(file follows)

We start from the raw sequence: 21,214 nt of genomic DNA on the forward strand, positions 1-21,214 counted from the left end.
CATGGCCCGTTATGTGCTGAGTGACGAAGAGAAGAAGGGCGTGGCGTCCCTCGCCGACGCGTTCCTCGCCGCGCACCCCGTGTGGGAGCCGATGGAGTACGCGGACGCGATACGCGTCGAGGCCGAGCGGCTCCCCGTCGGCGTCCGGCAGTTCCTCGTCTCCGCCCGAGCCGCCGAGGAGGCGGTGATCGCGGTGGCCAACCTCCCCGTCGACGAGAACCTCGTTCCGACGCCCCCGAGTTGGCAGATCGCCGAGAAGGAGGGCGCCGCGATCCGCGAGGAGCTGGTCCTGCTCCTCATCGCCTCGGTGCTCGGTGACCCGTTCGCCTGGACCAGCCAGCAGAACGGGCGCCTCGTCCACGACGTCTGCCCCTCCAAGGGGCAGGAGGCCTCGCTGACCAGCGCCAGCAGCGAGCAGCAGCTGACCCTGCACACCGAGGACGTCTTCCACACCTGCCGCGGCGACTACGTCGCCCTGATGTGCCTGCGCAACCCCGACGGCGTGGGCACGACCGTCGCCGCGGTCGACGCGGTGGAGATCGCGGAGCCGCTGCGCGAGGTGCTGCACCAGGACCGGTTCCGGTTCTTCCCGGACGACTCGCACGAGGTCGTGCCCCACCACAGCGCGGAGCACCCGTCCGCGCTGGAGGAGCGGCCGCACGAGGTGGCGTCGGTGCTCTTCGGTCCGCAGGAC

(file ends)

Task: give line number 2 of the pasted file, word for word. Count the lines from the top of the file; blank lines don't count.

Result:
CATGGCCCGTTATGTGCTGAGTGACGAAGAGAAGAAGGGCGTGGCGTCCCTCGCCGACGCGTTCCTCGCCGCGCACCCCGTGTGGGAGCCGATGGAGTACGCGGACGCGATACGCGTCGAGGCCGAGCGGCTCCCCGTCGGCGTCCGGCAGTTCCTCGTCTCCGCCCGAGCCGCCGAGGAGGCGGTGATCGCGGTGGCCAACCTCCCCGTCGACGAGAACCTCGTTCCGACGCCCCCGAGTTGGCAGATCGCCGAGAAGGAGGGCGCCGCGATCCGCGAGGAGCTGGTCCTGCTCCTCATCGCCTCGGTGCTCGGTGACCCGTTCGCCTGGACCAGCCAGCAGAACGGGCGCCTCGTCCACGACGTCTGCCCCTCCAAGGGGCAGGAGGCCTCGCTGACCAGCGCCAGCAGCGAGCAGCAGCTGACCCTGCACACCGAGGACGTCTTCCACACCTGCCGCGGCGACTACGTCGCCCTGATGTGCCTGCGCAACCCCGACGGCGTGGGCACGACCGTCGCCGCGGTCGACGCGGTGGAGATCGCGGAGCCGCTGCGCGAGGTGCTGCACCAGGACCGGTTCCGGTTCTTCCCGGACGACTCGCACGAGGTCGTGCCCCACCACAGCGCGGAGCACCCGTCCGCGCTGGAGGAGCGGCCGCACGAGGTGGCGTCGGTGCTCTTCGGTCCGCAGGAC